Defence ignores local solution for Battle Management System
Defence ignores Australian solution for
Battle Management System
By Kym Bergmann
October 4, 2022
The travails of the Australian Army’s tactical LAND 200 Battle Management
System are relatively well known, but the causes of – and solution to – the
problem remain unclear after they were first revealed 18 months ago. The
BMS was intended to be a vital element of modern digital combat
operations and was supplied by Israeli company Elbit after an international
competition. However, it was largely withdrawn from service early last year
with the capability only being partially replaced.
Since expenditure on the program has been well over $1bn since 2009,
there have been many attempts by the media and during Senate hearings
to get to the bottom of what is going on – all without success. Defence and
army have continued to deflect, saying that the system did not meet some
contractual milestones and an interim solution is in place. The latter is
being supplied by Danish company Systematic and connects various army
headquarters organisations and units through software that allows
command and control to occur.
Nevertheless, this is well short of the grand vision of being able to connect
all soldiers and vehicles through a seamless, secure tactical web in which
real time data is transferred in huge volumes. This is to enable things such
as third party targeting where, for example, a soldier aims their rifle at an
enemy vehicle and this image and associated information is sent in real
time to an Abrams main battle tank. The tank then fires without necessarily
being able to identify the target itself – and further iterations are possible
where the process is automated, reducing engagement times to
microseconds. This is how the parent system works in Israel, but for
Australia that remains a distant and so far, unachievable vision.
What we do know is that Army sent a recommendation to former defence
minister Peter Dutton in February this year – and it sat on his desk. It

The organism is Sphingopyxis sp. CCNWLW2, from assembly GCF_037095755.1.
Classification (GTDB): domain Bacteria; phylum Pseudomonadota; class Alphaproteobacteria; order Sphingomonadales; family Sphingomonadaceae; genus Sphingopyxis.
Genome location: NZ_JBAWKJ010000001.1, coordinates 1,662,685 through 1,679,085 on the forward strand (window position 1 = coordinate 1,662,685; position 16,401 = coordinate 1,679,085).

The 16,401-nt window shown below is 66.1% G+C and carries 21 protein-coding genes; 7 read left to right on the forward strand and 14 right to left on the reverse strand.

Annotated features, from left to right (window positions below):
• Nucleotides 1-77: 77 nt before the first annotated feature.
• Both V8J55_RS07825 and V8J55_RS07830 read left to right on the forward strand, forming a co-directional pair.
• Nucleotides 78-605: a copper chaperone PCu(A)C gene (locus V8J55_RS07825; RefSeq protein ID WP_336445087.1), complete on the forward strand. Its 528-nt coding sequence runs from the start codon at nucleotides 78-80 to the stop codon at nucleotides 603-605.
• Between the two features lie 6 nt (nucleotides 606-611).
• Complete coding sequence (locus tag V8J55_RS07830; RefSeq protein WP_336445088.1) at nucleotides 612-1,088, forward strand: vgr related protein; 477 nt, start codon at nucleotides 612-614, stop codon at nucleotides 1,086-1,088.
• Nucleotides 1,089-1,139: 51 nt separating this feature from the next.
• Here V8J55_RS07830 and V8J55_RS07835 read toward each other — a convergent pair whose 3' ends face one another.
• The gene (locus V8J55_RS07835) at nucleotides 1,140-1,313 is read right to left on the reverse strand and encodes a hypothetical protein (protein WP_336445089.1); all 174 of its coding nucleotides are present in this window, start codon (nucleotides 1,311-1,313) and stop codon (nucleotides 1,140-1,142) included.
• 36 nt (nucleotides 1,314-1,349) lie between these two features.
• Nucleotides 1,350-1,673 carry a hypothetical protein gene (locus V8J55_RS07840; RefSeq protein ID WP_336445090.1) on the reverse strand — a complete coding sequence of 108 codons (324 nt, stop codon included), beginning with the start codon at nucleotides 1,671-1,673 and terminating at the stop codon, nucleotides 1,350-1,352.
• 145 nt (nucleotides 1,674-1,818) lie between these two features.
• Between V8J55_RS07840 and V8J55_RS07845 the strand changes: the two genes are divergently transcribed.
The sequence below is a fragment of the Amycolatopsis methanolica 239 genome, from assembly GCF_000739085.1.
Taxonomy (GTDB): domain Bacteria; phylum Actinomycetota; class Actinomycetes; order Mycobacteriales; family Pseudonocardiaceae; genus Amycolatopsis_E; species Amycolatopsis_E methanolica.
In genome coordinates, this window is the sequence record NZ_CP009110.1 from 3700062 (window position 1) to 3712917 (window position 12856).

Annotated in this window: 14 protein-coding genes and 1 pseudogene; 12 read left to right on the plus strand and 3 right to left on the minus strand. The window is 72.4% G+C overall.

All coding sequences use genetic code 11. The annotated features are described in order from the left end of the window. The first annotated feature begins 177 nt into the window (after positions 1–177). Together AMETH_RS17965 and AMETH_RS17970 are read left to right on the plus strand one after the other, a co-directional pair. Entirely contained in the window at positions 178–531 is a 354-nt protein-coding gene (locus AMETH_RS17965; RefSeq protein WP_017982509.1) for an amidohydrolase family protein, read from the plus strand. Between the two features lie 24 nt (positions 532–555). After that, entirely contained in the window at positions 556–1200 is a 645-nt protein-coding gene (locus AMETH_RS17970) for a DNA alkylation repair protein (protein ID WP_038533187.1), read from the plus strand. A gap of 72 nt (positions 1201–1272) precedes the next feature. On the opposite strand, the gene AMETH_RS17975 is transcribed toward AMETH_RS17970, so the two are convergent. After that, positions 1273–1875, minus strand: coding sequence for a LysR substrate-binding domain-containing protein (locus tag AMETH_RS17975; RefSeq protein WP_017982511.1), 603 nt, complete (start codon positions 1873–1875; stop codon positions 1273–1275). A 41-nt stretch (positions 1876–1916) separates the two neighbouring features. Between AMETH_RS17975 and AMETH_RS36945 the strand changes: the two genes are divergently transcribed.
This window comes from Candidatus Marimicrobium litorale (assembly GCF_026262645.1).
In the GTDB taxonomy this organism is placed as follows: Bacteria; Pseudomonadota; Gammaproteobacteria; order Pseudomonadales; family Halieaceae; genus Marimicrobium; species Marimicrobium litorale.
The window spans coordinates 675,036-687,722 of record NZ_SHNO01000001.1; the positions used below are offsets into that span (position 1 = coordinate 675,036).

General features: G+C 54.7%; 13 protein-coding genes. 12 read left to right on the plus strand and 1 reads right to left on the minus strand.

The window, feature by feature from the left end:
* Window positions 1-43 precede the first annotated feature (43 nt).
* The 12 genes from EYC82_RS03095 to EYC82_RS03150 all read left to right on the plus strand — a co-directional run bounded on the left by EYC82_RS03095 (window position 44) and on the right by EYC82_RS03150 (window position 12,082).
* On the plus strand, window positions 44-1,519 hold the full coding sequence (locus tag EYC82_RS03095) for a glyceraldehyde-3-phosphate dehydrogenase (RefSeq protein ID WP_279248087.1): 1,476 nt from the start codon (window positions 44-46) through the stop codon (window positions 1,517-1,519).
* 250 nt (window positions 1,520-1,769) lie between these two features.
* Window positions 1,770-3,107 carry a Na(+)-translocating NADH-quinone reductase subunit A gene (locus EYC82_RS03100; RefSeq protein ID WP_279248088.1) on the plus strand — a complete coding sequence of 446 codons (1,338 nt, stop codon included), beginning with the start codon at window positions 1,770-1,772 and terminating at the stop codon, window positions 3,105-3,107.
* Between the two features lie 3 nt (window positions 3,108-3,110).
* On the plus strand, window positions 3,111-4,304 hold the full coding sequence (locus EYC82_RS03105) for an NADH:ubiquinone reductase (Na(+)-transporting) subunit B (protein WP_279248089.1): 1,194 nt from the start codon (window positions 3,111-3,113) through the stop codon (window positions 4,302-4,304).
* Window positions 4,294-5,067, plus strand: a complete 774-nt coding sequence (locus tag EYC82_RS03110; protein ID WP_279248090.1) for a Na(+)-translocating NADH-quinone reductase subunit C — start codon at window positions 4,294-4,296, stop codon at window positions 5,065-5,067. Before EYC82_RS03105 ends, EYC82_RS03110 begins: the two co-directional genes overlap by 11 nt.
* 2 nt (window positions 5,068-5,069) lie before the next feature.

appears that the paperwork is still awaiting a response from the new
Minister Richard Marles.
There is speculation that the true objective is just to run out the clock, with
Elbit’s current contract to support what little remains of their system
expiring in the first half of 2023.
Defence has always planned a further phase of LAND 200 to commence
next year and this is expected to receive government approval in the next
couple of months. Presumably this will be a tender to replace everything
acquired to date and add that expanded connectivity to all tactical vehicles
as well as to soldiers and command centres.
In the meantime, Defence has already been presented with an all-
Australian solution for their needs – but this has been set aside for reasons
that have more to do with the limits of bureaucratic process rather than
anything connected with price or technology.
A consortium known as C4EDGE led by Canberra-based EOS successfully
demonstrated all the elements of a next generation tactical BMS in
November last year – but despite the enthusiasm of local industry this
activity has fizzled out. C4EDGE is a group of more than 30 fully
Australian-owned companies with skills in all the necessary domains:
command and control software; secure communications with high grade
crypto; antenna design; displays; weapon control; image recognition – and
so on. For this they received more than $30m, which represented about
half the actual cost of developing the fielded system with industry picking
up the rest of the tab. This was an initiative that occurred at army’s request,
but because of the peculiarities of contracting meant that Defence had
visibility of what was being developed, but no formal input into the end
All of this work has been for naught, despite the initial positive response of
army users. This seems to be because the Australian procurement system
is heavily oriented to the purchase of an existing product – preferably from
a large overseas prime contractor – rather than a developmental solution
from local industry.
This approach is partially why LAND 200 encountered major problems in
the first place.
Article source: The Australian, 5/10/2022